DeBlogs > Tyler Esselman
I can’t stop thinking about the movie Whiplash. By now, many of you out there have probably at least heard of it. For those of you who haven’t, Whiplash is a remarkable film about a young jazz drummer at the nation’s top music conservatory being pushed to the limit by a supremely demanding conductor at the school. It’s such a beautifully done film; masterfully acted, shot, and edited. And it asks an important question: what makes the great artists truly great?
As I inch ever closer to graduation, the constant daydreaming about what kind of work I want to do as an artist and human being is becoming ever more pressing. I’m in a really fortunate position, I can pretty much go anywhere and do anything I want, but it’s tough to figure out what my path will be. I know what I value and I know the kind of people I want to work with, but it’s a matter of putting myself in a position that will allow me to be free to do exactly the kind of work I want to do.
One of my immediate goals is to continue to do a great deal of quality classical work, both Shakespeare and otherwise. Thus far the performances I have done that I enjoy the most and from which I learn the most have been performing Shakespeare. I’m going to continue on this track because I believe that if you can perform classical text well, you can do it all well. It’s also becoming more and more of a desire of mine to write and produce some killer short films with my buddy. I’ve been learning more about what it actually takes to produce a film and it seems like something we can actually do. I have no doubt that we can make some honest, personal films and I want to get it done! The wheels are turning!
In Whiplash, our protagonist takes to heart the idea that the great jazz musicians in history became great because they were relentless and never, ever took no for an answer. While I think one has to take care of themselves and have a healthy separation from their work, I do think that it is so important to go after artistic pursuits with single-minded determination. It’s the only way and that’s how I plan on working from this point on.
Tyler’s Hot Track of the Week:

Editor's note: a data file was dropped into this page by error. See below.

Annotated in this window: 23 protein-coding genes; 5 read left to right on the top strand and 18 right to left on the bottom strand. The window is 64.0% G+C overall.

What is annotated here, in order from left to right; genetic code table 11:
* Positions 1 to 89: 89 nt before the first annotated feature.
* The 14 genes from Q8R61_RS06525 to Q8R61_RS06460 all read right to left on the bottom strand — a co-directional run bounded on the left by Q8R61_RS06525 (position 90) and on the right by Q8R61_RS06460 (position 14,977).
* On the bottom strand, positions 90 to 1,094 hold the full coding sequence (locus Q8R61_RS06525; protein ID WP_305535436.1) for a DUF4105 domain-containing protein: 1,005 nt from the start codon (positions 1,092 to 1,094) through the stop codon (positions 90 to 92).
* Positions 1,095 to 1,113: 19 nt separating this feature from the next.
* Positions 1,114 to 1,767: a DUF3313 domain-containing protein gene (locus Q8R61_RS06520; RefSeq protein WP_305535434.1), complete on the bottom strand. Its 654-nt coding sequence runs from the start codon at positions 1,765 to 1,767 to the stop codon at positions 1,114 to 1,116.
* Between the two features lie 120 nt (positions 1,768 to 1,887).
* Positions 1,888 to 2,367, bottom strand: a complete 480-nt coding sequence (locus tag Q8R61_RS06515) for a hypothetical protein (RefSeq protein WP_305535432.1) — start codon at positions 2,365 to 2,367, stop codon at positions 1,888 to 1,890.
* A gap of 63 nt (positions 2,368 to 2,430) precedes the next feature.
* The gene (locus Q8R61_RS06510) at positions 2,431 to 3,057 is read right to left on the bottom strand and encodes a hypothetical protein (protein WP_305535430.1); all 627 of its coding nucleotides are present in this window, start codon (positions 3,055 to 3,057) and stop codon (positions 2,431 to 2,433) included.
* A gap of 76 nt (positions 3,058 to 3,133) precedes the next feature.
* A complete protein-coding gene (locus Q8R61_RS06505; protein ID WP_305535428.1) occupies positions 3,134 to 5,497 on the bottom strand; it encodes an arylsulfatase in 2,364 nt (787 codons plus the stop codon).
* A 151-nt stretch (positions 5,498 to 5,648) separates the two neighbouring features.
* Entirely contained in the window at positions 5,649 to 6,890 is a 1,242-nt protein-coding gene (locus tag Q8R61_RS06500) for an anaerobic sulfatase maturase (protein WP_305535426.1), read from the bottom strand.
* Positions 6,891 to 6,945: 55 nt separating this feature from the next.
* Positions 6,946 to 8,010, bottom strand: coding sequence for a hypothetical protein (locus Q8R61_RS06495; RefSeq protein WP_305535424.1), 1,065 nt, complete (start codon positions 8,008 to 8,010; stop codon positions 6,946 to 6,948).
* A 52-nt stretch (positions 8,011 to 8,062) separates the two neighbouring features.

I saw The Districts on Seth Meyers this past week. Great energy and killer sound for such a young band. I mean, come on! They just graduated HIGH SCHOOL!
This quarter, my class has a tandem of two weekly classes at the Acting Studio Chicago. The Acting Studio is a center for classes focused in acting technique and also the business side of the entertainment industry in Chicago. The classes we are taking are an acting for the camera class and also an audition technique class. They present an interesting one-two punch every week introducing every week to what it might really be like to work as an actor in Chicago.
In acting for the camera, we go through scenarios every week that resemble an actual on-camera audition that we would go on. We read commercial copy and learn how to most effectively use our training to make this sometimes dry text unique to us and boil down what will help us get callbacks on these auditions. It’s a subtle technique and looking at yourself on the screen once we’ve filmed the segments is very weird at first. I’m getting more used to it with each class but it can make you pretty self-conscious. It really just comes down to practice, I think. Doing this kind of material is something very few people in my class have ever done but we’re getting better. In addition to reading copy, we’ve gone through scenarios for auditions with no written text and worked in pairs. We are certainly getting an advantage because so many other actors our age not coming out of a program such as ours don’t have this opportunity to learn the industry and the technique before jumping in to an audition.
Speaking of auditioning, our audition class on Fridays is an extension of the audition class we had last quarter. We are learning what it takes to get in the door with agents and do our best work when we get in the room for those auditions. I guess the biggest thing that I’m taking from all of it is that there is no right way to do it, really. The most important thing to me is that I don’t feel like I’m compromising any part of myself to get work that I think I “should” get or “have” to get. I want to and will do it my way and I am confident that, because of that, I will do the work that I want to do. Rock on, amirite?
Tyler’s Hot Track of the Week:Say what you will about Beck, but the dude can really write a jam.
This week is "Towers" by Bon Iver. My favorite song off their self-titled second album. I could listen to it any time, any day.